Religious Riots Explode in Sweden

Police vans are set on fire by counterprotesters in south central Sweden on April 15.

Religious Riots Explode in Sweden

The failed immigration policies of one nation show where Europe is headed.

Riots exploded in Sweden on April 14 after former politician and anti-Islamic figurehead Rasmus Paludan announced he would burn a Koran at an upcoming rally in the city of Linköping. The rioting, looting and burning that followed his announcement continued for two weeks. Facing yet another wave of violence by Islamic immigrants, Swedes are turning against immigration, as are an increasing number of people across Europe.

Shouting “Allahu akbar,” rioters threw rocks at police and firefighters and burned dozens of police and private vehicles. The riots occurred in Stockholm and the nearby cities of Linköping, Örebro and Norrkoping, as well as the southern city of Malmö. Around 100 police officers have been injured, some severely. In Malmö, rioters set a primary school on fire.

Though the rioters were mostly young men, they weren’t the only ones who took part. “Mothers and children threw stones together. The mothers patted the children and cheered,” stated the chief prosecutor of Linköping.

Paludan is well known for his aggressive rhetoric and public burnings of the Koran. While his actions are certainly provocative, the violent response from Sweden’s Islamic community has exposed a massive challenge facing Sweden and all of Europe.

A Troubling Saga

Sweden has a long history with violence committed by immigrants. In 2019, the country faced a wave of bombings perpetrated by feuding clans. Much of it occurred in the same cities currently being ravaged by rioters and looters: Stockholm, Malmö and Linköping, according to the bbc. In Linköping, a bombing in June 2019 destroyed two residential buildings and damaged more than 250 apartments. In 2018, 162 suspected bomb attacks were recorded, according to Reuters. 2019 saw 257 attacks, an increase of 60 percent.

The violence threatens Sweden’s ability to control its territory. The Spectator explained in June 2019:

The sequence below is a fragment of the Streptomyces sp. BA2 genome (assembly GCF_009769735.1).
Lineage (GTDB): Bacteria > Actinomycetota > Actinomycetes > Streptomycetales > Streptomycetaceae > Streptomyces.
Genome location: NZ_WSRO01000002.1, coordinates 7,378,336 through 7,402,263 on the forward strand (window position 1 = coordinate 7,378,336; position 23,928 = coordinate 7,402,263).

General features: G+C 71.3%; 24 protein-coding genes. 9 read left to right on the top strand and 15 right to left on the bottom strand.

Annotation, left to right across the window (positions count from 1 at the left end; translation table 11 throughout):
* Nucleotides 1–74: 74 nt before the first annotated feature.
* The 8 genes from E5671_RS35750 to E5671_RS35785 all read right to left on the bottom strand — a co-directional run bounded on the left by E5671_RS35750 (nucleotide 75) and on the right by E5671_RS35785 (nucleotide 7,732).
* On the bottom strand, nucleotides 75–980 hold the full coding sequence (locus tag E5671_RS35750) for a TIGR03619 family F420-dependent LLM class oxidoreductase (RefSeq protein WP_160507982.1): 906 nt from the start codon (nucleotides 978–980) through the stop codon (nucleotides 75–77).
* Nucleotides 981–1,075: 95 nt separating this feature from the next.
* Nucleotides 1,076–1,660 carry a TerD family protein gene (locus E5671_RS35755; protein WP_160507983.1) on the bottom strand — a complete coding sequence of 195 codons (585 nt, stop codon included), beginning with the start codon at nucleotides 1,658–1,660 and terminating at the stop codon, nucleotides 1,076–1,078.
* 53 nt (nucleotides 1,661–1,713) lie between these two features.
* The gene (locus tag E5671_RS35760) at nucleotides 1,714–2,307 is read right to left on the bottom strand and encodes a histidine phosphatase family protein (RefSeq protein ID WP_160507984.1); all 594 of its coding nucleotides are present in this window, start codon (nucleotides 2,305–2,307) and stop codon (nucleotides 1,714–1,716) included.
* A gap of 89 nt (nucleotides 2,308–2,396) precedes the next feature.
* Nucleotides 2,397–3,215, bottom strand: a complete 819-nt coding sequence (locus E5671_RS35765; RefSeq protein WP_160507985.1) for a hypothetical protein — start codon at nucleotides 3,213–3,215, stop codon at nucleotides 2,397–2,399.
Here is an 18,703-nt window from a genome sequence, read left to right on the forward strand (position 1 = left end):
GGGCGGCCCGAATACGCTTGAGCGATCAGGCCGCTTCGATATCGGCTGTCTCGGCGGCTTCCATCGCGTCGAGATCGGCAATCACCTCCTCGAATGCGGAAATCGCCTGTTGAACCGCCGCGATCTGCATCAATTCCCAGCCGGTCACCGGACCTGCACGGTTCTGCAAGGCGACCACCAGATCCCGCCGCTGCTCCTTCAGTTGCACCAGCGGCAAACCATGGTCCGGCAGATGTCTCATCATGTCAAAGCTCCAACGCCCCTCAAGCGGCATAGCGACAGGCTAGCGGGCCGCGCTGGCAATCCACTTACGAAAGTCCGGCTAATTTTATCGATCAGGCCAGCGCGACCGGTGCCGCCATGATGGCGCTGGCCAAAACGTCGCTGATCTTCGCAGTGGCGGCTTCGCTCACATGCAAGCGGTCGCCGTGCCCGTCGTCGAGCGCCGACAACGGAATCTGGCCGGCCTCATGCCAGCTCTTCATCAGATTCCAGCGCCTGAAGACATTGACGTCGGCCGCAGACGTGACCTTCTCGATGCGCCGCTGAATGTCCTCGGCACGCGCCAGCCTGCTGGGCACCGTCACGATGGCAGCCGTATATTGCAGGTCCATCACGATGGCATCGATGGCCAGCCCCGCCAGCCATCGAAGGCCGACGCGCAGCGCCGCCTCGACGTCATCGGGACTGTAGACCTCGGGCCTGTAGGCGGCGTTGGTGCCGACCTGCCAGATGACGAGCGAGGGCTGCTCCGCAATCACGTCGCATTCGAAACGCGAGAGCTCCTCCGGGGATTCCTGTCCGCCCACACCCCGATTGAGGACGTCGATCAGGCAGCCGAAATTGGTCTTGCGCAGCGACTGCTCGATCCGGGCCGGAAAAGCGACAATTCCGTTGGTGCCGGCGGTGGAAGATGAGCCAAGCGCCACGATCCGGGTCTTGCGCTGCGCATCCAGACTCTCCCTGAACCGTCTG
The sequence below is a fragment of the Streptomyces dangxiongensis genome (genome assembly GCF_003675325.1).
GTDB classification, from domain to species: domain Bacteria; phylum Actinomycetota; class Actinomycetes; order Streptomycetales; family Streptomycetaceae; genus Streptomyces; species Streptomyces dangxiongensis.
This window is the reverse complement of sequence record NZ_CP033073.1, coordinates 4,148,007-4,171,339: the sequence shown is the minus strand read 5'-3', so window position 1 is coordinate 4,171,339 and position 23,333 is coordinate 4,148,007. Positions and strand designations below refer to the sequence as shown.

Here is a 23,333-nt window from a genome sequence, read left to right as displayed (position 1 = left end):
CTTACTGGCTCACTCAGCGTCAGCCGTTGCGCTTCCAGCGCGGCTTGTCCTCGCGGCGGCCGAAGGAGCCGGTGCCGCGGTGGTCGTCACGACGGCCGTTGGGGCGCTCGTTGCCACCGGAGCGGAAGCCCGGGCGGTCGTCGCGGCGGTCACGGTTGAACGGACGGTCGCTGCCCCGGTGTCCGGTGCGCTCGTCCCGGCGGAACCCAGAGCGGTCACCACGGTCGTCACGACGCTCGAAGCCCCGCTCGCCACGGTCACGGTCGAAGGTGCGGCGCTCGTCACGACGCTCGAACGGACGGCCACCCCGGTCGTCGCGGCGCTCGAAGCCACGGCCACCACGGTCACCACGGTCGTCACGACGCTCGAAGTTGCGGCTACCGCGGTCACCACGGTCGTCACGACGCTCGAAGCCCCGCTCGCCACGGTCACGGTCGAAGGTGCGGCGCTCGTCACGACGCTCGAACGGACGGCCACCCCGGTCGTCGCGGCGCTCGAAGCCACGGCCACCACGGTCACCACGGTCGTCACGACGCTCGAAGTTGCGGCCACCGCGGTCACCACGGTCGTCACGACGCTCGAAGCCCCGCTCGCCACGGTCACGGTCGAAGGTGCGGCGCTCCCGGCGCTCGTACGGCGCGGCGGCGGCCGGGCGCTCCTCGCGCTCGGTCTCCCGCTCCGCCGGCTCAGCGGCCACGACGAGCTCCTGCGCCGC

Wilhelm Agrell, professor of intelligence analysis at Lund University, has warned that the situation has become so dire that the integrity of the Swedish state is in jeopardy. “The state’s monopoly on violence, the actual token of a sovereign government, has been hollowed out bit by bit and no longer exists,” he wrote a few weeks ago. “The armed criminal violence is having effects that are increasingly similar to those of terrorism.”

A new report from the Swedish Defense University warns that clan structures in some immigrant areas are putting the Swedish justice system under “severe stress.” In these parallel societies, the Swedish state is weak, witness intimidation is systematic, and ordinary citizens are pressured to submit to clan rule.

Sweden’s gangs, which mainly operate out of the country’s socioeconomically weak immigrant neighborhoods, do not only use explosives to assert their dominance. Sweden had 45 fatal shootings in so-called criminal environments last year—a 10-fold increase in one generation.

This warning was given in 2019. In 2022, it is clear that the problems have only worsened.

Sweden’s Wake-up Call?

Swedish Prime Minister Magdalena Andersson addressed the riots in a press conference on April 28. In an unusually blunt statement, Andersson criticized current efforts to integrate migrants, saying, “We have parallel societies in Sweden. We live in the same country but in completely different realities.”

Andersson, of Sweden’s Social Democrat party, blamed “segregation” and proposed greater collaboration between police and social programs to address the “poor” level of integration for migrants. In the wake of the 2019 bombings, Sweden’s response was similar: It aimed to increase spending on social programs and grant the police greater authority to spy on mobile communication.

Three years after the bombings first made headlines and six years after the migrant crisis began, what are the results?

Sweden took in more immigrants than any other European nation in 2015. In 2016, the nation spent $6 billion in an effort to integrate migrants, roughly 6 percent of its total proposed budget for that year, and about 1 percent of its gross domestic product.

The Swedish National Council for Crime Prevention reported in 2021 that since 2000, Sweden has developed one of the highest levels of gun violence in Europe and struggles to control organized crime. The average European country sees 1.6 deaths per million from gun violence each year. In Sweden, that figure is more than double, at 4 per million. Ninety percent of suspects involved in gun violence have a foreign background.